4. Chaga mushroom and your skin

When it comes to skin health, the Chaga mushroom is very abundant in melanin. It’s a phenolic pigment that determines the characteristic dark color of the mushroom. Moreover, Chaga is the richest natural source of this dye, and melanin isolated from Chaga’s “flesh” has a strong genoprotective effect.

Melanin is a pigment that’s common in the human body – in the skin and hair, where it is primarily responsible for their color. It also appears in the choroid, causing light rays to enter the eye only through the pupil. According to David Wolfe (a promoter of healthy eating and alternative medicine), supplementation with this mushroom can improve the appearance, beautify and protect the skin from sun damage. 

In addition, supplementation with Chaga, and thus melanin, may be helpful for people who develop white spots on the skin with age. These changes are associated with uneven pigment distribution and most often arise under the influence of stress or nutritional deficiencies. Sometimes they are the result of genetic diseases as well.

Chaga mushroom tea

Healing tea from birch mushroom chaga and chaga mushroom pieces.

Infusions of this mushroom, also known as Chaga tea, are the most traditional way to take advantage of its health benefits. When the mushroom is unground, cut the pieces and place them in a pot of water for at least 15 minutes. The tea is then ready to drink and you can boil the mushrooms many times until the decoction ceases to gain an intense color. However, if you have a ground version, just pour boiling water over the powder and let it stand for 15 minutes to release all the beneficial substances.

The rule here is that the longer the powder infuses, the more the substance will release. You can even leave Chaga in the water for up to 30 minutes or more.

Chaga tea has a relatively delicate flavor, so you don’t have to worry about long brewing. On the contrary, you can easily use its delicacy to prepare a drink with other additives.

Chaga mushroom for coffee

Chaga extracts gained a reputation as a coveted coffee additive a few years ago. They are often combined with other mushrooms for this purpose, especially Lion’s Mane and Cordyceps. Chaga itself does not enhance mental abilities and it does not support the work of the brain temporarily, as we feel in the case of Lion’s mane, but it’s still considered a good supplement due to its general health effects and quite mild taste, which can even soothe more specific aromas of other mushrooms and make the coffee and mushroom drink provide more pleasant taste sensations. On the market, you can also find Chaga mushroom powder without extraction, i.e. simply dried and ground fruiting bodies.

If you look for the contribution of Chaga to the nootropic effect of mushroom coffee, a certain improvement in memory and cognition was noticed after 7 days of supplementation with the extract in a study on mice. In this case, inhibition of acetylcholinesterase was reported, which led to a slight increase in acetylcholine.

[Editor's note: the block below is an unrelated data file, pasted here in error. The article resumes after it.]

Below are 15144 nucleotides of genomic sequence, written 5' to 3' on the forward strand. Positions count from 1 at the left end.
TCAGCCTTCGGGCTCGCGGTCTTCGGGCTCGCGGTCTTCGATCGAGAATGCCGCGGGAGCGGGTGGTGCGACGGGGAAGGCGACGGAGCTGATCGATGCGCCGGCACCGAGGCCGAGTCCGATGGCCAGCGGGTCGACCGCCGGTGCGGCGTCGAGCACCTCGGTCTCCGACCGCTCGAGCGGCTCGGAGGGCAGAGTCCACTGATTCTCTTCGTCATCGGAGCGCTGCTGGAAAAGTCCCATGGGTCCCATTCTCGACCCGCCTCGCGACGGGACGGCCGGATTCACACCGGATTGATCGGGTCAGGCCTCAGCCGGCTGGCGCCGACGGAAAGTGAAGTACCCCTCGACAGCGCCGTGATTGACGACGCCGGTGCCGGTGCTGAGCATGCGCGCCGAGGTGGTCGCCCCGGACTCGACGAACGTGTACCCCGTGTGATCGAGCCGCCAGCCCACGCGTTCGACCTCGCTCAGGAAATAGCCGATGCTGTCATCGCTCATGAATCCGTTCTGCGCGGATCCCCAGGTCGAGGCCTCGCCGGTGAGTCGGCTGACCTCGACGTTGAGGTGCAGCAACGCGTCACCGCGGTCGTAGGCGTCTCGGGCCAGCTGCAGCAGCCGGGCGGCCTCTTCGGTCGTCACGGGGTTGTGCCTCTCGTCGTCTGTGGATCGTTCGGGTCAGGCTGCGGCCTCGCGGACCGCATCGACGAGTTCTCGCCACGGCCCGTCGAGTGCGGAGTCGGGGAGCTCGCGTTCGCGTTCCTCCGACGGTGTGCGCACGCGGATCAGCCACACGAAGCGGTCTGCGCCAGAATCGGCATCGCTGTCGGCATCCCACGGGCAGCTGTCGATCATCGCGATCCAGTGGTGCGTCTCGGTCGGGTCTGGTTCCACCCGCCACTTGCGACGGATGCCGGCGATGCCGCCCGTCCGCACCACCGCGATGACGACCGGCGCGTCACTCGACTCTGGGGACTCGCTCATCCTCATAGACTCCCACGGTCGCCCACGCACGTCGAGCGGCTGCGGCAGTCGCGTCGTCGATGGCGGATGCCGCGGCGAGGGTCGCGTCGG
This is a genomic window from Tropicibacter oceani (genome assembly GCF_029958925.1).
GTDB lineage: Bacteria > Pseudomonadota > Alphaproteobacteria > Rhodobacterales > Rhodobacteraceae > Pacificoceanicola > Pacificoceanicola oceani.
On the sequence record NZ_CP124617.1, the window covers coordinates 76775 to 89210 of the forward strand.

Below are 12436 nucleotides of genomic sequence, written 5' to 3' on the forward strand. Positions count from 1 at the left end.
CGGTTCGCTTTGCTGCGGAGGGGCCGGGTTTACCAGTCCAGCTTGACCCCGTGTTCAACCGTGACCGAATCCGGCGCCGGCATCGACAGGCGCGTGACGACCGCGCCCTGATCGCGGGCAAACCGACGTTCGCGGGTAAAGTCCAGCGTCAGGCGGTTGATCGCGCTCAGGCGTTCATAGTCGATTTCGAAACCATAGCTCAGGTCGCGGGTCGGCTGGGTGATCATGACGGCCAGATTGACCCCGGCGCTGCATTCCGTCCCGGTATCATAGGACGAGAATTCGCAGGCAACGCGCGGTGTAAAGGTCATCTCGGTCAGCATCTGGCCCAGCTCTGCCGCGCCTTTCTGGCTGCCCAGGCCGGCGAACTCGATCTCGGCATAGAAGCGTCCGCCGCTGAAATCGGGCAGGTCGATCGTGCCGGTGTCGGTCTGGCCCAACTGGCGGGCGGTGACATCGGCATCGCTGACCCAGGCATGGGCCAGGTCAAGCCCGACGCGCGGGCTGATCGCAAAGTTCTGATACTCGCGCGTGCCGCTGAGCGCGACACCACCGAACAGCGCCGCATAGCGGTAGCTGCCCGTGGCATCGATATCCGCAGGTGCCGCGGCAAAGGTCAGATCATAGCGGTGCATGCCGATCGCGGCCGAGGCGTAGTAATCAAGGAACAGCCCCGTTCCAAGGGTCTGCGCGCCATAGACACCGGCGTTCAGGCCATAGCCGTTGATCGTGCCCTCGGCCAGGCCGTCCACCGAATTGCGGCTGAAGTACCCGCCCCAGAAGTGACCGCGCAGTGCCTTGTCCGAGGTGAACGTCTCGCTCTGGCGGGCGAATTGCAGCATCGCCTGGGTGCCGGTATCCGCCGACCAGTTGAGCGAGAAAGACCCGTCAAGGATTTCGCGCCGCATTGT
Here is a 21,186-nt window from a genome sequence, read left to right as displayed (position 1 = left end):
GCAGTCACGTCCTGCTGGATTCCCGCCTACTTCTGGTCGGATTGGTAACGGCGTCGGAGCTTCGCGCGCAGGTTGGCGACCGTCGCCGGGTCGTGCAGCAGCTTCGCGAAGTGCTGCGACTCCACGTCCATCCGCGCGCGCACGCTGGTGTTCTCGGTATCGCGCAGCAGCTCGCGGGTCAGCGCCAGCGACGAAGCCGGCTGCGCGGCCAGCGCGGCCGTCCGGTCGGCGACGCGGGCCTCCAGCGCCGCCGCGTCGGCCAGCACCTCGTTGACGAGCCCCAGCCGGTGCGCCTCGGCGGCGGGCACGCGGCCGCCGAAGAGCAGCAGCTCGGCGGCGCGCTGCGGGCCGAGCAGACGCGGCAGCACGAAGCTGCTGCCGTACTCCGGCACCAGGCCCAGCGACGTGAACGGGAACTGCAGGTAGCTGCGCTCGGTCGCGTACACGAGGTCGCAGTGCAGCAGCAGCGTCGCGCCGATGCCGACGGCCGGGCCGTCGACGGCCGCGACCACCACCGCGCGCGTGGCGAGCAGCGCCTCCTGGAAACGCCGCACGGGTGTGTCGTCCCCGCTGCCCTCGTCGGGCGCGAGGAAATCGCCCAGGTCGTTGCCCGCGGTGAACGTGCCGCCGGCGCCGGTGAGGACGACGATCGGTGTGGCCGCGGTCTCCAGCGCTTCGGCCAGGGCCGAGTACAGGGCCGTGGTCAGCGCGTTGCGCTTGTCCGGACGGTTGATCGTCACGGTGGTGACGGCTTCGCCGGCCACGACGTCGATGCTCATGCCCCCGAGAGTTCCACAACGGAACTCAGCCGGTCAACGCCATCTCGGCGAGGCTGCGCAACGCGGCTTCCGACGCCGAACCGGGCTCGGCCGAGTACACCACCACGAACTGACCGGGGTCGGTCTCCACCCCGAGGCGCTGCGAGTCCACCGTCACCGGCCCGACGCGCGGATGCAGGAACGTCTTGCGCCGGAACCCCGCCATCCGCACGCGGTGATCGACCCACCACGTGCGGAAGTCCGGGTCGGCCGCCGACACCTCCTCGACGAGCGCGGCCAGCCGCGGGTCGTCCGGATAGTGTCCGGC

A gourmet specialty: Chocolate with Chaga

This Siberian mushroom goes perfectly with, for example, chocolate. The resulting drink is exceptionally delicate and additionally the positive properties of Chaga and cocoa powder add up.

Chaga chocolate is great for:

  • lowering the risk of heart attack and stroke,
  • better blood circulation,
  • improved mood,
  • counteracting type 2 diabetes,
  • supporting the immune system.

How to prepare a wonderful, health-promoting Chaga chocolate:

  • Pour hot water over Chaga. About half a cup is enough to leave room for the rest of the ingredients.
  • Leave Chaga to extract.
  • Then heat the milk by adding chocolate or cocoa powder to it.
  • Mix everything well and pour it into the Chaga infusion.
  • Finally, add caramel or vanilla extract, mix everything and enjoy a perfect drink.

A magical combination of Matcha and Chaga

Another popular variant is the preparation of “Matchaga”, a combination of Matcha green tea with Chaga. Matcha also offers many health-promoting effects. Among others:

  • lowers blood pressure and cholesterol levels,
  • reduces the risk of heart disease,
  • accelerates metabolism and calorie burning,
  • supports the fight against stress.
Chaga Inonotus obliquus , medicinal mushroom.

Additionally, it contains many antioxidants and helps detoxify the body. And so, Matchaga is a cocktail that helps ease or even prevent many health problems.

Preparation of Matchaga is extremely simple:

  • Sift 1 teaspoon of Matcha through a strainer.
  • Pour it with water at a temperature of 75 ° C (about 2 minutes after boiling).
  • Mix Matcha with water.
  • When the foam starts to form and the powder is completely dissolved, add a teaspoon of Chaga. Remember that Chaga is a mushroom and does not dissolve in water. Therefore, you should use a strainer.
  • Leave the prepared mixture to extract for half an hour.

And that’s pretty much it. Now all you have to do is remove the Chaga strainer and enjoy your wonderful Matchaga!

Contraindications and side effects

One of the most important advantages of using Chaga mushroom is the lack of side effects. When you take preparations based on this fungus, no chemical disturbances appear in the body, and there are no hormonal imbalances. The fact that supplementation is not accompanied by any undesirable effects makes the Chaga mushroom a perfect supplement pretty much for everyone.

So far, there seems to only be one contraindication to the use of this mushroom – concomitant use of immunological drugs such as cyclosporine. These are immunosuppressive drugs that are given to transplant patients. As a result, Chaga can inhibit their action, leading to rejection of the transplanted organ.

Also, due to the lack of a sufficient number of studies, pregnant and breastfeeding women should try to avoid consuming Chaga mushrooms.

Bottom line

There is no doubt that the Chaga mushroom is beneficial to our health as a “medicine” or as a preventative measure for many diseases. It harmonizes the immune system, protects and regenerates organs, slows down aging … works on the body as an integrated whole, which most chemical drugs cannot. Medicines often only solve one problem, so having such a powerful ally as Chaga mushroom can be life-changing.

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Author

I'm Lucas, a 30-year-old guy from Poland who's passionate about natural ways to fight aging and staying healthy for as long as possible.